Do mission weeks and evangelistic events work? Well, I don't mean to say they don't, but I can't help feeling that they are increasingly ineffective in the culture we live in. We tend to pour in a lot of energy and resources into them but actually see very little fruit in terms of real conversions. I think they are decreasingly effective for several reasons.
1. Such approaches seem to work better in a culture of Christendom where much of the basic Christian worldview is still present and 'decisions' become easier. Our culture is not like that any more.
2. They tend to implicitly compartmentalize gospel communication (even though we don't want to) to a certain parts of a calendar.
3. They tend to focus explaining the gospel in doctrinal, systematic ways only.
4. They abstract gospel witness from community life and relationships.
5. Gospel communication becomes an event rather than an ongoing witness.
6. The vast majority of people need a long time to become Christians and so they will need to have much more significant contact than simply a mission week.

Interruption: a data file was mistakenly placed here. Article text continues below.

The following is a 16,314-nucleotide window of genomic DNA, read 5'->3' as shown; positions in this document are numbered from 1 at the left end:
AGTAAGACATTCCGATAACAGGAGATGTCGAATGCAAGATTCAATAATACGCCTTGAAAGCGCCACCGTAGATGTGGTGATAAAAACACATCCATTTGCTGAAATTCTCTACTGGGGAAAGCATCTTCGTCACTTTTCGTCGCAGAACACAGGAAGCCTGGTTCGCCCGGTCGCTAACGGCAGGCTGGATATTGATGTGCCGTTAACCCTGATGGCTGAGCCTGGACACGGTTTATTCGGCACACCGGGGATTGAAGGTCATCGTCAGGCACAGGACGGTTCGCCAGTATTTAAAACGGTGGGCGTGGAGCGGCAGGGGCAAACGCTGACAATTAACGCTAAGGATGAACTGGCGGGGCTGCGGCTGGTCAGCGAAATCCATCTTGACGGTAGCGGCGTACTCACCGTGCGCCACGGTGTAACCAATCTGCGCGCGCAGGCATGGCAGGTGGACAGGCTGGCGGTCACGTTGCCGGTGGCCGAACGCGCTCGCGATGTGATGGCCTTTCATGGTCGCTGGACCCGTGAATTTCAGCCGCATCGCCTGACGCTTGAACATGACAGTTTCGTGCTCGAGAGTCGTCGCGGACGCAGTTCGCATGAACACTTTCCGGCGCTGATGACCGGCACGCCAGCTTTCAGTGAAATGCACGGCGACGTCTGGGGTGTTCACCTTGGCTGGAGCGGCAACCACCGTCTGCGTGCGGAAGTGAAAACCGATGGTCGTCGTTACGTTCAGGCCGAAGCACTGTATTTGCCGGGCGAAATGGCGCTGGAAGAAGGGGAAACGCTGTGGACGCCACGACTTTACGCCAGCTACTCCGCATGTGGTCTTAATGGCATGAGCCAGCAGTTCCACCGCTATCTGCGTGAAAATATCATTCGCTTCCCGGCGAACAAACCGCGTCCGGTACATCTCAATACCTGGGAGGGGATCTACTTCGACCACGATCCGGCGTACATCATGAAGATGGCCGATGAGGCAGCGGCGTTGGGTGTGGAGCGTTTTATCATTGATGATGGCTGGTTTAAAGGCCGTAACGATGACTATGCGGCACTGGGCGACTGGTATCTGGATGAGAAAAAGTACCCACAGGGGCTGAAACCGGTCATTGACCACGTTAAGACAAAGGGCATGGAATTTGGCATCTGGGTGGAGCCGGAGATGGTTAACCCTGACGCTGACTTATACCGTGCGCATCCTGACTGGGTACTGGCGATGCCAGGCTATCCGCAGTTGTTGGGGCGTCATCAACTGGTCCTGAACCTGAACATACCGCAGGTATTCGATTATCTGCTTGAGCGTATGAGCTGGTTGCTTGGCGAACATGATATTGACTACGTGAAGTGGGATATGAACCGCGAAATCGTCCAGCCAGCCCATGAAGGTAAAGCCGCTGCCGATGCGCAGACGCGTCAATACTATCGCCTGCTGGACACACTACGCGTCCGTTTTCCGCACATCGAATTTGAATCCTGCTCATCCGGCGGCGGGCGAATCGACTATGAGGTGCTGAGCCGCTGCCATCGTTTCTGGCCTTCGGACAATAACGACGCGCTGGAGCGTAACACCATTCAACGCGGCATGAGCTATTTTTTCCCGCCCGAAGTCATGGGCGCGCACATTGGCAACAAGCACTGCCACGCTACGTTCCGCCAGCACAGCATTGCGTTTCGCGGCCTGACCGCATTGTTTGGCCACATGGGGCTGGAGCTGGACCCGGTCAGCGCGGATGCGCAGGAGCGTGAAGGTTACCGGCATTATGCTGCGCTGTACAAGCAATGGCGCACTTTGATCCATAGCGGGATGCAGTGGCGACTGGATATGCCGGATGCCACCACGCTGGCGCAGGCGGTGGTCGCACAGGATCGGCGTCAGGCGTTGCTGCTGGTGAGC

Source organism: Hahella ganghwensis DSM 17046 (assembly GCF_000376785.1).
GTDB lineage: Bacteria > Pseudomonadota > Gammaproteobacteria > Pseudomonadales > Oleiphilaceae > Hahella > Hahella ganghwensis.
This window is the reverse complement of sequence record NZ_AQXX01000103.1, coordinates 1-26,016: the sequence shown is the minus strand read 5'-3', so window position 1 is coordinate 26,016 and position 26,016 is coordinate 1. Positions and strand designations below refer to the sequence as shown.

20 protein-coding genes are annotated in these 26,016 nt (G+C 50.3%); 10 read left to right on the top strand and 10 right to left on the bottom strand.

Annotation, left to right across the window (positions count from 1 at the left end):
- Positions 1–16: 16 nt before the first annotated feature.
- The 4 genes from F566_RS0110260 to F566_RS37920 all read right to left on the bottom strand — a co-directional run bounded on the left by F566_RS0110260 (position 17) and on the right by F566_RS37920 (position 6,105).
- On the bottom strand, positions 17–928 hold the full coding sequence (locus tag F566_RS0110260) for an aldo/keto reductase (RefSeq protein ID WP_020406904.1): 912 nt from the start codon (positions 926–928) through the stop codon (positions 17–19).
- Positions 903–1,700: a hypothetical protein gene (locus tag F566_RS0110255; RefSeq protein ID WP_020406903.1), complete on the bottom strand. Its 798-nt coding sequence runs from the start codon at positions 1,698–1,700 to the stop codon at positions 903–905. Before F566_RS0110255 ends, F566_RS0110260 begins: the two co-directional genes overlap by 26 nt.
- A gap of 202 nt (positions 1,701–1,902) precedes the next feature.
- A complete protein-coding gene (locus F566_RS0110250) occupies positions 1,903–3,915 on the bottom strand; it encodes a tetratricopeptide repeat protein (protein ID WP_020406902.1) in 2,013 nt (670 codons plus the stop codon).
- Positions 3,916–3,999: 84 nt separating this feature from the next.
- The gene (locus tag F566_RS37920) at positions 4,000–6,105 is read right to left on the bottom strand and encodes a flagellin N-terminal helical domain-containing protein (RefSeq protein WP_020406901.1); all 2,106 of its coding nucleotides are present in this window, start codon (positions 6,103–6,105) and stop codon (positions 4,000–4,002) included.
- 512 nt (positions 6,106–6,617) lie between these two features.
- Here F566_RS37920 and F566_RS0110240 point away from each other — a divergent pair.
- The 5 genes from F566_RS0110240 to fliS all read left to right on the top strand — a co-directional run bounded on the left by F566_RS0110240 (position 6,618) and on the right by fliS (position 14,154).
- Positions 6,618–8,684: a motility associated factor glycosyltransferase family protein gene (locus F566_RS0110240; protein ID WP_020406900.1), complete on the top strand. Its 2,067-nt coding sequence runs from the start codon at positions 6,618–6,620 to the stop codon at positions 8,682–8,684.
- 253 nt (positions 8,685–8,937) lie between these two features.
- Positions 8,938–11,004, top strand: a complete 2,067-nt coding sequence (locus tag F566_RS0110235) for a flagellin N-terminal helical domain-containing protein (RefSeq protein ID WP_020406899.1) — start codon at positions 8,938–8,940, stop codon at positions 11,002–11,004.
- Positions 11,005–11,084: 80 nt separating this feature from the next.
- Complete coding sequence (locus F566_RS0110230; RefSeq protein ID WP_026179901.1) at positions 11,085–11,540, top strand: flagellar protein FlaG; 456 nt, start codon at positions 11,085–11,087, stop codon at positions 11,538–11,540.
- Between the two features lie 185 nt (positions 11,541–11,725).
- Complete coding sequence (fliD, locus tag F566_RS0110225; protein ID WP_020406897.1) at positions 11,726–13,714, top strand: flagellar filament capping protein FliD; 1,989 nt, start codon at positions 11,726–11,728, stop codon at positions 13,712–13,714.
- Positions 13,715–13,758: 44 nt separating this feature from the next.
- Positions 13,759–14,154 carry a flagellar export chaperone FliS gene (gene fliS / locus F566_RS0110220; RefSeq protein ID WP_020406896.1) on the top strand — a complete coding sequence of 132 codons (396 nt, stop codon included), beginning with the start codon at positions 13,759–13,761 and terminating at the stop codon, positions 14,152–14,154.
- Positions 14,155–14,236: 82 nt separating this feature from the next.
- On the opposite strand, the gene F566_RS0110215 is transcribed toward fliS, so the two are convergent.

In contrast to this approach is the idea of church as 'missional community'. This means:
1. Gospel communication to outsiders/insiders is a part of everything you do and every gathering. We are always addressing the issues of our culture and objections of our culture - they are often our hidden issues as well. The gospel is not just seen as systematic doctrines to be believed but a hermeneutic that shapes all teaching and activity.
2. This communication is grounded in community life, so that people are invited to see the community in action and relationships in action. This means that the quality of our community life is actually a key apologetic and context for the gospel. We don't therefore just need to invite people to events but simply invite them into what the community is doing together. Hospitality is something the whole church does as a body. The goal if for gospel communication to occur at every point and in every context - both formally and informally.